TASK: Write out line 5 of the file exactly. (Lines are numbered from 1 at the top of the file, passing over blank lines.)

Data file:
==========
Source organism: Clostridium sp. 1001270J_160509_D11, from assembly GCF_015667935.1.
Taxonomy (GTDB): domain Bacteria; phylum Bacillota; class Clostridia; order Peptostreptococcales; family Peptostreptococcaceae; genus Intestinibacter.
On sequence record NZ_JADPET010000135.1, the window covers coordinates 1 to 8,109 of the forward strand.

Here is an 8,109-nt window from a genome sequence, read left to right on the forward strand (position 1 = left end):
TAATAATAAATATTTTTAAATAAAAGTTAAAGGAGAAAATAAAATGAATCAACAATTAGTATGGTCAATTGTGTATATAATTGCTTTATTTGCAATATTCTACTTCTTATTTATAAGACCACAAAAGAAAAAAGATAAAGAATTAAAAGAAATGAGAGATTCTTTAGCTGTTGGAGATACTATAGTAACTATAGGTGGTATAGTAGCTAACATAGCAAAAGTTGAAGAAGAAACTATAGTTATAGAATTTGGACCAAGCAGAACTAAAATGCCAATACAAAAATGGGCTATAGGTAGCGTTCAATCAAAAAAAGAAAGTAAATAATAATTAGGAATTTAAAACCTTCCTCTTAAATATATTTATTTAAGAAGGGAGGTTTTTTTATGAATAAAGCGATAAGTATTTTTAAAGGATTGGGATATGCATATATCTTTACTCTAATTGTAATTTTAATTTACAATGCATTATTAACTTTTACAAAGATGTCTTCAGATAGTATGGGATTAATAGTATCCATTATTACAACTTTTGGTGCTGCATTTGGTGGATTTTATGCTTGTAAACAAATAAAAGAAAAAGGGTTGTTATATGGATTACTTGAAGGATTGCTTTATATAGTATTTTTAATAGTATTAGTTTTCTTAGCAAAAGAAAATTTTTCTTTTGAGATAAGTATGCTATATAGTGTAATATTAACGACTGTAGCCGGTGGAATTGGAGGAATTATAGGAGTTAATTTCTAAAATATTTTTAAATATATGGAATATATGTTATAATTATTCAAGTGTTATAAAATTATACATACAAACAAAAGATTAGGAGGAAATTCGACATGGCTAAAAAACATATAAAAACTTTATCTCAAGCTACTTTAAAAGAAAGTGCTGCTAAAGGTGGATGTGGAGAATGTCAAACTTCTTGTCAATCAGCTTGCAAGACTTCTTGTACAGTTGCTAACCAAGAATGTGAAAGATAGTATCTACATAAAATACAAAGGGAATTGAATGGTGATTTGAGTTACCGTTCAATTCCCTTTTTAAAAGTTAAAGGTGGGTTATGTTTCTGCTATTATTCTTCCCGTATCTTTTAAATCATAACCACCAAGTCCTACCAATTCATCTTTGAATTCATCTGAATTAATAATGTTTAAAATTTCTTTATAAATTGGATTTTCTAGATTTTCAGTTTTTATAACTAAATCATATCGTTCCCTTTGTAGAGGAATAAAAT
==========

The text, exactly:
TAATAATAAATATTTTTAAATAAAAGTTAAAGGAGAAAATAAAATGAATCAACAATTAGTATGGTCAATTGTGTATATAATTGCTTTATTTGCAATATTCTACTTCTTATTTATAAGACCACAAAAGAAAAAAGATAAAGAATTAAAAGAAATGAGAGATTCTTTAGCTGTTGGAGATACTATAGTAACTATAGGTGGTATAGTAGCTAACATAGCAAAAGTTGAAGAAGAAACTATAGTTATAGAATTTGGACCAAGCAGAACTAAAATGCCAATACAAAAATGGGCTATAGGTAGCGTTCAATCAAAAAAAGAAAGTAAATAATAATTAGGAATTTAAAACCTTCCTCTTAAATATATTTATTTAAGAAGGGAGGTTTTTTTATGAATAAAGCGATAAGTATTTTTAAAGGATTGGGATATGCATATATCTTTACTCTAATTGTAATTTTAATTTACAATGCATTATTAACTTTTACAAAGATGTCTTCAGATAGTATGGGATTAATAGTATCCATTATTACAACTTTTGGTGCTGCATTTGGTGGATTTTATGCTTGTAAACAAATAAAAGAAAAAGGGTTGTTATATGGATTACTTGAAGGATTGCTTTATATAGTATTTTTAATAGTATTAGTTTTCTTAGCAAAAGAAAATTTTTCTTTTGAGATAAGTATGCTATATAGTGTAATATTAACGACTGTAGCCGGTGGAATTGGAGGAATTATAGGAGTTAATTTCTAAAATATTTTTAAATATATGGAATATATGTTATAATTATTCAAGTGTTATAAAATTATACATACAAACAAAAGATTAGGAGGAAATTCGACATGGCTAAAAAACATATAAAAACTTTATCTCAAGCTACTTTAAAAGAAAGTGCTGCTAAAGGTGGATGTGGAGAATGTCAAACTTCTTGTCAATCAGCTTGCAAGACTTCTTGTACAGTTGCTAACCAAGAATGTGAAAGATAGTATCTACATAAAATACAAAGGGAATTGAATGGTGATTTGAGTTACCGTTCAATTCCCTTTTTAAAAGTTAAAGGTGGGTTATGTTTCTGCTATTATTCTTCCCGTATCTTTTAAATCATAACCACCAAGTCCTACCAATTCATCTTTGAATTCATCTGAATTAATAATGTTTAAAATTTCTTTATAAATTGGATTTTCTAGATTTTCAGTTTTTATAACTAAATCATATCGTTCCCTTTGTAGAGGAATAAAAT